"he turned his knowledge of them to useful account for his family and neighborhood; and he declared that he could have supported a regiment upon excellent and delicious food which was wasting in the fields and woods around him." (Gray)
"when he had exhausted the limited field in Phaenogamous botany within his reach, he entered upon the inexhaustible ground of mycology, which had been neglected in this country since the time of Schweinitz. ... For the last twenty-five years his scientific studies were mainly given to mycology, in which he became a proficient, and the highest American authority." (Gray)
This paper is interesting because, although the Curtis clearly didn't know much about taxonomy or how to describe his plants, he managed to record "as many phanerogamic species as had been recorded for the state up to that time." Makers of North American Botany, p.64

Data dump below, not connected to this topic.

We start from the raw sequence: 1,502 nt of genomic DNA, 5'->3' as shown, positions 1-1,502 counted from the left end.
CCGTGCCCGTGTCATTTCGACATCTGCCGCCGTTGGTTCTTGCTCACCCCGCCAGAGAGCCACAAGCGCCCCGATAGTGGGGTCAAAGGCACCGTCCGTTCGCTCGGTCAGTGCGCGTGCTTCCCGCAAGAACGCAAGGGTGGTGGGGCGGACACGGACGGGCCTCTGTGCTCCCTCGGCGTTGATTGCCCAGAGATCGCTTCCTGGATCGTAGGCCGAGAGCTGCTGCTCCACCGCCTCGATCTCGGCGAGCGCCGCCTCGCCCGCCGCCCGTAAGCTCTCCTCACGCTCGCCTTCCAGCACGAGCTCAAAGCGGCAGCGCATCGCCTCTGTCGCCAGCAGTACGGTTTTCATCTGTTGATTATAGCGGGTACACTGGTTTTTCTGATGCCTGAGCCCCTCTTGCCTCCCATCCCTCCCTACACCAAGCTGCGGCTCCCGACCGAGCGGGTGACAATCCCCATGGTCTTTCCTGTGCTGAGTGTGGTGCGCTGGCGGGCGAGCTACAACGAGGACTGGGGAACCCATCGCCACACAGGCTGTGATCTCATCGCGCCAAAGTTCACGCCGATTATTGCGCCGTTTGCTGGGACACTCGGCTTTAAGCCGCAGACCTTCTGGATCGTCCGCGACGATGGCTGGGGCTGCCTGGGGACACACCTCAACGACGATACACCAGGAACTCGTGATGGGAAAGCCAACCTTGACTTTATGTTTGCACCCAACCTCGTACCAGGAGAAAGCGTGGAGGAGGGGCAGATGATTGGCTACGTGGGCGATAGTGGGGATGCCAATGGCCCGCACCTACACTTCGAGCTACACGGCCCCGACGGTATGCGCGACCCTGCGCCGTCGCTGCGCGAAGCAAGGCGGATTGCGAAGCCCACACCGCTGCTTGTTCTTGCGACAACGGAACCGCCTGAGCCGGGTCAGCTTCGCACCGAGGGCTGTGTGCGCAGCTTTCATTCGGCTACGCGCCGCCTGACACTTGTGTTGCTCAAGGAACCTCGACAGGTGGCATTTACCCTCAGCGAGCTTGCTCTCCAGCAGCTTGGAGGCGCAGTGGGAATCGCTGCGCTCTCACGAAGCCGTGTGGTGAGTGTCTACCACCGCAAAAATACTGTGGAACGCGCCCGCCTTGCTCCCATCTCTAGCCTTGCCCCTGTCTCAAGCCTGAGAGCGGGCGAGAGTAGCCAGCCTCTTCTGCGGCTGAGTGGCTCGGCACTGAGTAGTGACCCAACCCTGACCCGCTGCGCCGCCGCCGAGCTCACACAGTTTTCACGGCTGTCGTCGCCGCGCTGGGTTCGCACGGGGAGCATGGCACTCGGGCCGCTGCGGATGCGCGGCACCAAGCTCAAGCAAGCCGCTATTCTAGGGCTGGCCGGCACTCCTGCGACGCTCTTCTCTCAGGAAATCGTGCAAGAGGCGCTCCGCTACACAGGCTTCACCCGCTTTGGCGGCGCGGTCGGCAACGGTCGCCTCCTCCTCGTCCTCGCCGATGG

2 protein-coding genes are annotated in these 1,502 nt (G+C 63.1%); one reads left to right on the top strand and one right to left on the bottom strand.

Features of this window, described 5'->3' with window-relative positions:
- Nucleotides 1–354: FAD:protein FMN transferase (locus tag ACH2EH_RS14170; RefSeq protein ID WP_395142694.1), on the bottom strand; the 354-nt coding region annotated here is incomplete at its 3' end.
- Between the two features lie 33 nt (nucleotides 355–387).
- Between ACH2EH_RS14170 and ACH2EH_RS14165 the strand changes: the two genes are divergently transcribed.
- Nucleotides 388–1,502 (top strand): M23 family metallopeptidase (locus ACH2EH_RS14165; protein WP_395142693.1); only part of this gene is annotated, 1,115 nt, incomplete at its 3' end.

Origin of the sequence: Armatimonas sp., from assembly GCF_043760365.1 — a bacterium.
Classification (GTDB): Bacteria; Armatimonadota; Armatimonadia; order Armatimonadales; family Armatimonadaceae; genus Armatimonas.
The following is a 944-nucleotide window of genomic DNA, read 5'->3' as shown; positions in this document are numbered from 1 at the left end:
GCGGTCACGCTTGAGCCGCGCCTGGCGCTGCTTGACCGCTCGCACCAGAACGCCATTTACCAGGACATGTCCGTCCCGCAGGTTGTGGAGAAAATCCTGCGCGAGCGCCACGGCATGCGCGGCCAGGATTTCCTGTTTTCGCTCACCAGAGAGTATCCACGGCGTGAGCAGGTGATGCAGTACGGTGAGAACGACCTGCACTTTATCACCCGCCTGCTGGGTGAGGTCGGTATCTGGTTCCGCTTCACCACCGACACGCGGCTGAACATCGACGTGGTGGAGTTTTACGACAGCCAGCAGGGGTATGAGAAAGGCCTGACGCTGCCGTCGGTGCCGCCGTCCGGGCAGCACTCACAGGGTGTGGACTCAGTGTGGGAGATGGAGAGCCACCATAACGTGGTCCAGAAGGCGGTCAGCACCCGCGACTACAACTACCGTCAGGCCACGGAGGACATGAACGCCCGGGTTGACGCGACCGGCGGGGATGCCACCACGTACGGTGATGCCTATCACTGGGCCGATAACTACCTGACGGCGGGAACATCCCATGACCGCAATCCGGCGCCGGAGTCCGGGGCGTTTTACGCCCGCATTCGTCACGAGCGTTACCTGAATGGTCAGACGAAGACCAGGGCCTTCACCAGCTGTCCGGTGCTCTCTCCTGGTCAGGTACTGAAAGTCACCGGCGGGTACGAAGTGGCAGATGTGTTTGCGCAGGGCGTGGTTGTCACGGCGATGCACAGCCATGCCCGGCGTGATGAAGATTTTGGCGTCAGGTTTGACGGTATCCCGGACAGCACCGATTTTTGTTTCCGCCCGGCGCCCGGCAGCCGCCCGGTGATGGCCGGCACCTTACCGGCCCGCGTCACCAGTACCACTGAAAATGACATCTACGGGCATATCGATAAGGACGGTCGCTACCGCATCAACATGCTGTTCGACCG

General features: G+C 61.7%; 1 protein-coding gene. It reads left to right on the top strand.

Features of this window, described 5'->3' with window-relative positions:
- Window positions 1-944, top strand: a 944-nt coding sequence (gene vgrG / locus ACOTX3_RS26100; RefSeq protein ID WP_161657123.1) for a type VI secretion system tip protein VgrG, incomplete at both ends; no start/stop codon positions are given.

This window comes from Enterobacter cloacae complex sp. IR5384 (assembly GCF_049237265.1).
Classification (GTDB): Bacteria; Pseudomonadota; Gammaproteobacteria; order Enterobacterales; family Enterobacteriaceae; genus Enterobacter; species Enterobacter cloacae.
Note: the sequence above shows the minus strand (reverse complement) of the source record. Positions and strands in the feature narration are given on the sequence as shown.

Gray notes that in this work,
Dr. Curtis corrected the account of the mode of its wonderful action which had prevailed since the time of Linnaeus, and confirmed the statement and inferences of the first scientific describer, Ellis, namely, that this plant not only captures insects, but consumes them, enveloping them in a mucilaginous fluid which appears to act as a solvent.
Publication of species co-determined by Berkeley and Curtis (probably mostly Berkeley, actually)
The "North Pacific" in the title refers to the area of the country that we now call the Pacific North-West. If Wright was at all a good collector, I imagine that they got some great things out of this trip.
Part 1 of the article, on the Hymenomycetes, is co-authored; part 2, starting on page 341, covering a variety of non-basidiomycetous fungi, is by Berkeley.
I'm not sure what this is a flora of.